And, coincidentally, very shortly after Elagabalus tried to establish worship of the Syrian sun god, Sol Invictus, he was thought to be too licentious and was assassinated by his own people, pagan Romans, at the age of 18 years old.

From that time there is no mention of the celebration of Sol Invictus in Roman history until the rule of Aurelian (A.D. 270-275). Aurelian did try to re-introduce the worship of Sol Invictus by decree in the year 274. But there is no record of this festival being held on December 25th. “The traditional feast days of Sol, as recorded in the early imperial fasti, were August 8th and/or August 9th, possibly August 28th, and December 11th.”(Hijmans, p. 588 )

Aurelian did declare games to Sol every four years. But there is no record from the period or early historiographers that these games were associated with December 25th in any way. The best evidence suggest that the games were held October 19-22 of their calendar. Anyway, on another coincidence, a year after Aurelian declared these games in honor of Sol Invictus, he was assassinated by his own pagan Roman officers out of fear he would execute them based on false charges.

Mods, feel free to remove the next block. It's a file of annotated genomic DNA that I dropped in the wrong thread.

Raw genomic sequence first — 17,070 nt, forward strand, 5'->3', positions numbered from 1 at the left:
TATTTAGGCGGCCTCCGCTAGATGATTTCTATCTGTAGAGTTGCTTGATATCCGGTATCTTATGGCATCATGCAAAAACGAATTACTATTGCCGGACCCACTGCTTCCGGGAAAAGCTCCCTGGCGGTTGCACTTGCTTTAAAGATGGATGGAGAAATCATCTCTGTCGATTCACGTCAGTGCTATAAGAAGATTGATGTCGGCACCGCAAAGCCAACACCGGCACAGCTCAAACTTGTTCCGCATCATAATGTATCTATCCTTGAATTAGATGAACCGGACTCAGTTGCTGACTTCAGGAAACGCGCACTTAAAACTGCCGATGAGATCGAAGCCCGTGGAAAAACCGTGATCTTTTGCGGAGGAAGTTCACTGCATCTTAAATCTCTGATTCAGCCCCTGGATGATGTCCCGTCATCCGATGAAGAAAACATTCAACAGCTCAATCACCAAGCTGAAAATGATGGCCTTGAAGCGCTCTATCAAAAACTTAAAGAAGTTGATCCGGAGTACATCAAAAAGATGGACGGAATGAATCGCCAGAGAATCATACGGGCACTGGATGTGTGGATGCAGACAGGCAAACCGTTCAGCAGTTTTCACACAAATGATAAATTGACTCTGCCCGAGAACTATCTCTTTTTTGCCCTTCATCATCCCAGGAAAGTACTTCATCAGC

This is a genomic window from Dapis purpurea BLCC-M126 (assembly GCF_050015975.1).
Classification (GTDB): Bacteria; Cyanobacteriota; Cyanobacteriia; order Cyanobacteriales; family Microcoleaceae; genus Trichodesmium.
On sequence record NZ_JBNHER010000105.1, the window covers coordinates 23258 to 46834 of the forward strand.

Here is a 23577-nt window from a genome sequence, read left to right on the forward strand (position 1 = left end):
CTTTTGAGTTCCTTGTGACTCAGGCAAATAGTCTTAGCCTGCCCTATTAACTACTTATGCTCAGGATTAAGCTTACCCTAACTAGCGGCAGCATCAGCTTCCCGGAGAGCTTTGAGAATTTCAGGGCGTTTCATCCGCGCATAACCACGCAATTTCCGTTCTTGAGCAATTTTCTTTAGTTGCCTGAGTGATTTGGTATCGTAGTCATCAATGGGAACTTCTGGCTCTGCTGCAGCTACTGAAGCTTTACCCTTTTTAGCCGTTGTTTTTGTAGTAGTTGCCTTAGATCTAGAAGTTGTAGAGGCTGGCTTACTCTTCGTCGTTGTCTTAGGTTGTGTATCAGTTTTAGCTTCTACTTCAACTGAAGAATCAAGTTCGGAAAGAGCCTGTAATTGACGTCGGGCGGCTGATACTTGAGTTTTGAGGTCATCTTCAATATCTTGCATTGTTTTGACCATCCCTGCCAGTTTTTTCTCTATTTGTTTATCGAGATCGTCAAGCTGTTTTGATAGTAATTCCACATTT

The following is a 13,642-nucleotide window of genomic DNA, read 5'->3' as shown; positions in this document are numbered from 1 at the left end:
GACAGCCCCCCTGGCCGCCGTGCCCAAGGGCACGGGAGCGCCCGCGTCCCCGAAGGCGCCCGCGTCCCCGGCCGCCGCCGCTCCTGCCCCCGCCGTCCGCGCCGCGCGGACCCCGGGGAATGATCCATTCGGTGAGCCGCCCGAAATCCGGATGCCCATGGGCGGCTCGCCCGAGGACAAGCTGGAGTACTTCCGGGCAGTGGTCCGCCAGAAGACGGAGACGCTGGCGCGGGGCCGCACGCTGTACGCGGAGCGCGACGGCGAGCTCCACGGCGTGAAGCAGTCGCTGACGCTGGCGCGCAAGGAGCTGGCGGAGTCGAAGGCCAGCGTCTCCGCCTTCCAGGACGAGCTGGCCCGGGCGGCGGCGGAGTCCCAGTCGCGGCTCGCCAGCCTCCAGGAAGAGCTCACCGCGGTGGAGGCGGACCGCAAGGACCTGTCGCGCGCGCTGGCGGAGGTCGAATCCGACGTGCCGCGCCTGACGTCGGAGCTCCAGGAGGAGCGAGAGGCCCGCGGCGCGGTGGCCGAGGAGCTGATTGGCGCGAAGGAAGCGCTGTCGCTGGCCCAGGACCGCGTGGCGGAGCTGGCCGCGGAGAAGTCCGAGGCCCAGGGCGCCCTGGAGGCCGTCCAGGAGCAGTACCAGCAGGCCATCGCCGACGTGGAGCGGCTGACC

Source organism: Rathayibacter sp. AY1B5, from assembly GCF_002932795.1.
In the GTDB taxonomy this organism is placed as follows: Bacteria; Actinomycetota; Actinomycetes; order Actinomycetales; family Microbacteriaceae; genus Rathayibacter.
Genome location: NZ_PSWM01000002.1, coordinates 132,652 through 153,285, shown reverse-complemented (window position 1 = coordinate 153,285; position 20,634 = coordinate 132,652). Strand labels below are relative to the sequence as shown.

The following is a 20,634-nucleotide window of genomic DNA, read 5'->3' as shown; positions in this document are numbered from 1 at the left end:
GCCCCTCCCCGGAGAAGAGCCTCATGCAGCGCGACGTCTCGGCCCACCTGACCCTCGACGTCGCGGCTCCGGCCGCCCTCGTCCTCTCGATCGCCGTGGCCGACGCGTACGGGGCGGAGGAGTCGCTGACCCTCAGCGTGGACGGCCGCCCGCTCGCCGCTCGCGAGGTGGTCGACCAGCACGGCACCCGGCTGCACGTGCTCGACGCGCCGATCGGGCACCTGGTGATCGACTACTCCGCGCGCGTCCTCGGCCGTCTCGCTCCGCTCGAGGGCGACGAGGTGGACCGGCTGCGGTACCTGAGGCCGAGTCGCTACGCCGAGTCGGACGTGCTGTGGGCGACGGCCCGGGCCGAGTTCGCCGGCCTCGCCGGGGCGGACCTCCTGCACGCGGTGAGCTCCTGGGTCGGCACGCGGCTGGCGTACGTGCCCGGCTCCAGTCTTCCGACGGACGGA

The earliest calendar to mention that Invictus as a specified date for Roman religious life comes from a text of the Philocalian Calendar, VIII Kal recorded in an illuminated 4th Century manuscript called The Chronography of 354. In this late manuscript the date is listed in Mensis December (The Month of December) as N·INVICTI·CM·XXX.
[The calender can be seen by clicking here ]

Many scholars through the years have assumed that INVICTI in this calendar must mean “Sol Invictus.” This is possible. However, elsewhere the calendar does not hesitate to make explicit mention of festivals to Sol, for example: on SOLIS·ET·LVNAE·CM·XXIIII (August 28th) and LVDI·SOLIS (October 19-22).
Even if INVICTI does refer to Sol Invictus on December 25th of this calendar, all this shows is that the celebration of Sol Invictus was placed on December 25th after Christianity had already widely accepted and celebrated December 25th as the Nativity of Christ.